Better WITH a Bag Than IN a Bag, introduced Percy Stoma to the world. Another BAG Another DAY, marched to the beat of the recovery drum. Now, the newest book, BAGs Around the World, transports us to the far reaches of our everyday human experiences and life adventures.

Join Percy Stoma and Jo-Ann L. Tremblay, as they explore, muse, and contemplate the life of ostomates and non-ostomates, in our challenging life experiences as humans on planet Earth.

BAGs Around the World, is coming to Amazon worldwide October 2016.

Stay tuned over the next few weeks for more information on how you can order your copy of BAGs Around the World.

Friends Are Better Than Therapy

We left our home in the cold north last November to spend the winter in the warm sunny south. It was at this time we also left our friends behind. We arrived at our

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Photographer: Jo-Ann L. Tremblay 

winter home in a community where we knew only a few people, it could have been lonely, but as it turns out this is not the case.

We have become members of a neighbourhood with a true sense of community. There is no doubt the setting is well kept and beautiful, and our little home is nestled on the banks of a canal filled with fish, waterfowl, and the occasional alligator. But the natural beauty is only part of the joy, it is the people who pull it altogether.

In the mornings when I take a walk, everyone I meet along the way, greet one another with a smile and a wave. If someone needs a helping hand, there is a line up of folks ready to give of themselves. In the afternoon when I wander down to the bay, people exercising their dogs, people fishing, and folks like me simply enjoying the day, catch up with the latest news. Our community friends are our pals and buddies.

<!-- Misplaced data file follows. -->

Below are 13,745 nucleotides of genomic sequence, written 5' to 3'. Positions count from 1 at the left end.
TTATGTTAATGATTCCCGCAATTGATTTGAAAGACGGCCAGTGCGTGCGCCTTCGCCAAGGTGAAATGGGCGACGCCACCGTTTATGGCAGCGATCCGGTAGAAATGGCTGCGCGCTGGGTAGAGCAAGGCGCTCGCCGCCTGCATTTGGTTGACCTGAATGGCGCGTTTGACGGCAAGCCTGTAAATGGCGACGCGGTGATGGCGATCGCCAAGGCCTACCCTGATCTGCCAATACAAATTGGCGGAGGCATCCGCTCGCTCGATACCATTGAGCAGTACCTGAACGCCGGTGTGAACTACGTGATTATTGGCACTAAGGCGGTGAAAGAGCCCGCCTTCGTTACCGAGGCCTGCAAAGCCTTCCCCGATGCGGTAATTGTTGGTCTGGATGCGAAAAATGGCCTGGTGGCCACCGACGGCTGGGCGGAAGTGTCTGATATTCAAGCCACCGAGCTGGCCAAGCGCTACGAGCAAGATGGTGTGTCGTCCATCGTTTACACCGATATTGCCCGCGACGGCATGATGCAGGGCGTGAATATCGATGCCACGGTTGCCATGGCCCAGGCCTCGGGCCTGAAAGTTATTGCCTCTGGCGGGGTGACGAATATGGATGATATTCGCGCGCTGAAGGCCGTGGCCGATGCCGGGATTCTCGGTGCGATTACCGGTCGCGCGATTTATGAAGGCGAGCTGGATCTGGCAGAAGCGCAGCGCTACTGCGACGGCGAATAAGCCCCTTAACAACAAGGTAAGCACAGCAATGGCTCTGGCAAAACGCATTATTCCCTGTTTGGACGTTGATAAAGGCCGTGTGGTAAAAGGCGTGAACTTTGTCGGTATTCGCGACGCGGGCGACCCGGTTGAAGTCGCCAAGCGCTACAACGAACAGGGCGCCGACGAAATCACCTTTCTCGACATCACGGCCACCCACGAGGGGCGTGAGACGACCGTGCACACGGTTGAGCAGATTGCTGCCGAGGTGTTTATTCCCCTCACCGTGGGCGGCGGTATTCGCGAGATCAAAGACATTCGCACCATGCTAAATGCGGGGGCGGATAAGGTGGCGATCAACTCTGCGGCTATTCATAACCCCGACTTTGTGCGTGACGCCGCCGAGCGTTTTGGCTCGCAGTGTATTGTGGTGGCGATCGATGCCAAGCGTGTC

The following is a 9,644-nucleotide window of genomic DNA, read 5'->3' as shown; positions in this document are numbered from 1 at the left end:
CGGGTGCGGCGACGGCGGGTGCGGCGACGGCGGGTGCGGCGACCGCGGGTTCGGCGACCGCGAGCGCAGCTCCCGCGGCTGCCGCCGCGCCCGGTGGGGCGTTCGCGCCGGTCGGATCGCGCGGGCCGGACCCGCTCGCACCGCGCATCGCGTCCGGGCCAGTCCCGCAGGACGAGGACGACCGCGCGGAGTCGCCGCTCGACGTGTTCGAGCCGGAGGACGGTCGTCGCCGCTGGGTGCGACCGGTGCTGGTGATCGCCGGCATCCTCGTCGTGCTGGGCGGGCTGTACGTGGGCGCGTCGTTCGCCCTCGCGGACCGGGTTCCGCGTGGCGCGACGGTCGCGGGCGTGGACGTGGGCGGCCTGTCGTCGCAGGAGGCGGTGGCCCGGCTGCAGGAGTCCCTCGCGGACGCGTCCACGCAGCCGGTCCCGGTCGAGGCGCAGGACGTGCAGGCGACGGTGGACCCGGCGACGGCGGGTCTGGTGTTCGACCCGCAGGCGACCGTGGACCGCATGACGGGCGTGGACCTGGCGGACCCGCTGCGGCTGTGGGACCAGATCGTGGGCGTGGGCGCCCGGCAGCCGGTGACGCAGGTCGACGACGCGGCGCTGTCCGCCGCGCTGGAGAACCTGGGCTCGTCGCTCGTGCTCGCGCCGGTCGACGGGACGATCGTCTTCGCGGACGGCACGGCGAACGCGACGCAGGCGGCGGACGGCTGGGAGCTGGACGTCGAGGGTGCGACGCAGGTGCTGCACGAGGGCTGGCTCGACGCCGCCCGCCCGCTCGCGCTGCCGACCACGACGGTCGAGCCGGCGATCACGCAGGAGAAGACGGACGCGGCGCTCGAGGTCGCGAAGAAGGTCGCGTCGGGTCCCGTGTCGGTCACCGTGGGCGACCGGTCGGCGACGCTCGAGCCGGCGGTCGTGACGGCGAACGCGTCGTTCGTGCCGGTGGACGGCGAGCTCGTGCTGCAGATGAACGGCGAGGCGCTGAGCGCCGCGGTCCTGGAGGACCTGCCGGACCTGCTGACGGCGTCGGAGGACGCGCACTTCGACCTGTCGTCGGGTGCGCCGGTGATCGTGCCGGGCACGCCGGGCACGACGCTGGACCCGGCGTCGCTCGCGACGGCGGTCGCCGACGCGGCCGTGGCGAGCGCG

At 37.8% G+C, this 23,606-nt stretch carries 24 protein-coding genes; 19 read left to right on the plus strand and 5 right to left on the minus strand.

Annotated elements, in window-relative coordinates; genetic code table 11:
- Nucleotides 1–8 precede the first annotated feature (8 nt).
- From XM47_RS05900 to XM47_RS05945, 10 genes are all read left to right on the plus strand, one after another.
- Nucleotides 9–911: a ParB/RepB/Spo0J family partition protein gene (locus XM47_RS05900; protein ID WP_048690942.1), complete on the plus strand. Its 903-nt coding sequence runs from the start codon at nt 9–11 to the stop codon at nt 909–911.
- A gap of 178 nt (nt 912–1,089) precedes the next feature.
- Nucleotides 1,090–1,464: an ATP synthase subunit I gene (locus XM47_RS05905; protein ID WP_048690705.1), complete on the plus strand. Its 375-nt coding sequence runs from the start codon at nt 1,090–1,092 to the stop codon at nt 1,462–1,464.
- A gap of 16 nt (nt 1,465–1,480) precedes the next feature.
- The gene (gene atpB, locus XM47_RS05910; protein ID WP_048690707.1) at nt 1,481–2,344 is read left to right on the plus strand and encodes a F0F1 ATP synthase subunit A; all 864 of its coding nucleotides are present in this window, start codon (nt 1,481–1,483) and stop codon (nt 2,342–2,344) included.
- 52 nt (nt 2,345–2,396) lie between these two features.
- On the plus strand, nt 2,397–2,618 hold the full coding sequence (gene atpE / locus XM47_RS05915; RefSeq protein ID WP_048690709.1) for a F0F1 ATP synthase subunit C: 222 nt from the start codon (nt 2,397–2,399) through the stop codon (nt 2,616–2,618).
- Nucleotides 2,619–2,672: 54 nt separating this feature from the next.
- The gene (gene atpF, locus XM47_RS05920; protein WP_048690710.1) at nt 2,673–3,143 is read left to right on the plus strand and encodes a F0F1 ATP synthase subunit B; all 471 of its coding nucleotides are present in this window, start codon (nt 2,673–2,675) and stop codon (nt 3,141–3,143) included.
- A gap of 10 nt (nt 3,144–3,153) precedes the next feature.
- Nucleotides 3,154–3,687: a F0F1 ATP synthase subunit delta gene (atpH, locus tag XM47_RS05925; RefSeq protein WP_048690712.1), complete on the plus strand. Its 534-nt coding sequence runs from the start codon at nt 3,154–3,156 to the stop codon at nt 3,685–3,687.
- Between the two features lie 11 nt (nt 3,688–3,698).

We all have different lifestyles, have come from different places, we follow separate paths, thoughts and memories, yet the feeling of fellowship with each other is powerful indeed.

A short while ago I met a new friend who is a fellow ostomate. She is new at this life altering living and we spent an afternoon sharing our experiences and knowledge gained. At the end of our delightful afternoon we decided to organize a “ladies night out”. Within a  few weeks through word of mouth, we decided to go to the Crab House Restaurant within walking distance from our community, and off we went. With laughs, giggles, great conversations, sharing pictures and more, we who are ostomates and our non-ostomate friends shared a wonderful evening of food, drink, merriment and camaraderie.

Communities come in all shapes and sizes, and they come together for different reasons. We humans are social and when we share a feeling of community with others we are drawn together in fellowship regardless of age, race, colour and creed. Together no matter our personal circumstances, challenges and triumphs, we receive and express support, balance, harmony and joy with our community of humanity and our world.

In our book of life the next page is blank. As we greet the new day a page is turned, and we fill that page with our life happenings. The people who share the day with us sit at the heart of our story. As always the language of the heart is eloquent.